The Phoenix police released the sound of the scary 911 call to a nurse at the Hacienda HealthCare plant, made after the 29-year-old woman gave birth on December 29. She has been a patient there since 1992, according to court records.
Police treat the case as a sexual assault investigation and have begun to collect DNA from men working at the plant. But there is currently no suspicion of the use of the woman.
"We need help, thank you!" Screamed a nurse on the shipment who tried to reassure the nurse and get the address of the plant.
"Baby gets blue! The child gets blue!"
A man came on the line asking for clarification.
"Okay, what's the emergency?" he asked.
"Someone just had a baby – one of the patients just had a baby, and we didn't know she was pregnant," said the nurse. "We were not prepared for this."
After the nurse had given the facility's phone number, the man asked her: "And Mom does it okay?"
"We're not sure about that," said the nurse. "We had no idea that this patient was pregnant."
A complete surprise & # 39;
Shortly after, the nurse screamed: "Should the baby breathe? The baby does not breathe, the baby is blue."
When the man confirmed that someone was performing CPR on the baby, he again asked, "How's the mother?"
"Mum goes well – it looks like she's doing well," said the nurse. "We had no idea that this person was pregnant."
"I understand," said the man "does she know how far she was or something?"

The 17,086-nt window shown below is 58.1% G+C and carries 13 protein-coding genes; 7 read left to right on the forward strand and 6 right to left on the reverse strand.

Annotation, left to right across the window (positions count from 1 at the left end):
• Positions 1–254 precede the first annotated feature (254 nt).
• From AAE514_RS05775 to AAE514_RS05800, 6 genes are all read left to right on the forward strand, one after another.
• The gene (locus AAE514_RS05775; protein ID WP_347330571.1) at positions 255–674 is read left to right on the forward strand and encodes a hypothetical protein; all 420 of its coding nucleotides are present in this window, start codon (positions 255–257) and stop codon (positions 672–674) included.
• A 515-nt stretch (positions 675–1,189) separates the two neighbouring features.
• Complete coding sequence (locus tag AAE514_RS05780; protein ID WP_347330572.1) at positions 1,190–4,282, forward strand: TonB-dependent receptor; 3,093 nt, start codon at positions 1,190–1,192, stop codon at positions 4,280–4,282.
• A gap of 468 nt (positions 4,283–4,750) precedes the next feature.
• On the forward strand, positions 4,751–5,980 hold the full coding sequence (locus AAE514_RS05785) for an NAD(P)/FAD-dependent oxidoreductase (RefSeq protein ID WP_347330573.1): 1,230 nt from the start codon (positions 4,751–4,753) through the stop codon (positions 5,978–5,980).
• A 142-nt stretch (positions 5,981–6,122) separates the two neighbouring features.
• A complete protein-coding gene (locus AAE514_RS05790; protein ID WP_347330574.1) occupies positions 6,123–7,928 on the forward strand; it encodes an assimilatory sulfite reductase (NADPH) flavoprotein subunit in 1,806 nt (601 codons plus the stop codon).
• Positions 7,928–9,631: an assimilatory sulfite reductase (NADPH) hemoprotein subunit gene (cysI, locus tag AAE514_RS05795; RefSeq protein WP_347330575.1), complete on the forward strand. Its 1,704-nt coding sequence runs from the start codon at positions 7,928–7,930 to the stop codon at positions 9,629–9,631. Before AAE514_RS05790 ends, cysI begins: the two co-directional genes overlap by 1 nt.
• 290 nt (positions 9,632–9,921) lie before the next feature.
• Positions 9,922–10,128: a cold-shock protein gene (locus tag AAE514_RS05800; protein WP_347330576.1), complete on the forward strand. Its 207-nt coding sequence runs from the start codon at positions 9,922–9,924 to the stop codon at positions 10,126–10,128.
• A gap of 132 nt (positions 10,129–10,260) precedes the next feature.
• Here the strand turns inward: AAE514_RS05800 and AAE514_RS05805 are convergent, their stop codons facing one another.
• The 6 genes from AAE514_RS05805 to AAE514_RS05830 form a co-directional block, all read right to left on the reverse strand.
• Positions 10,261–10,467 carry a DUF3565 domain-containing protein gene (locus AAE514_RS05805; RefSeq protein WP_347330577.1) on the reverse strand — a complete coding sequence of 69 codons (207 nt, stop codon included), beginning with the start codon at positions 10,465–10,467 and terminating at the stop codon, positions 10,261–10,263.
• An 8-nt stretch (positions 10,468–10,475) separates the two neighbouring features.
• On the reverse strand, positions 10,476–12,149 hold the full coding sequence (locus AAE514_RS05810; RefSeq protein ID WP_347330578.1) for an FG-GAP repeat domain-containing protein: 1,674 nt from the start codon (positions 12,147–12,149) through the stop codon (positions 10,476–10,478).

"We have no idea this is a complete surprise," replied the nurse without explaining that the woman is in a vegetative state.
The nurse said that the woman seemed to be stable and that others controlled her vital signs. Meanwhile, others in the room worked to revive the child, make compressions on the chest and use a self-inflating resuscitator.
Not long after, a newborn child's wails were heard in the background echoing through the room.
"Oh my dear, thank God," said the nurse.
A deeply disturbing incident
According to the police, the woman and the child are treated in the hospital.
The family lawyer has said that they are "furious, traumatized and in shock by the abuse and neglect of their daughter at Hacienda HealthCare." The family will look after the baby, the lawyer said.
Hacienda officials called the situation "a serious worrying incident" and said the facility was cooperating with law enforcement authorities and government agencies. Bill Timmons, the company's CEO, left Monday.
The company has also been commissioned by the Arizona Department of Health to implement "enhanced security measures."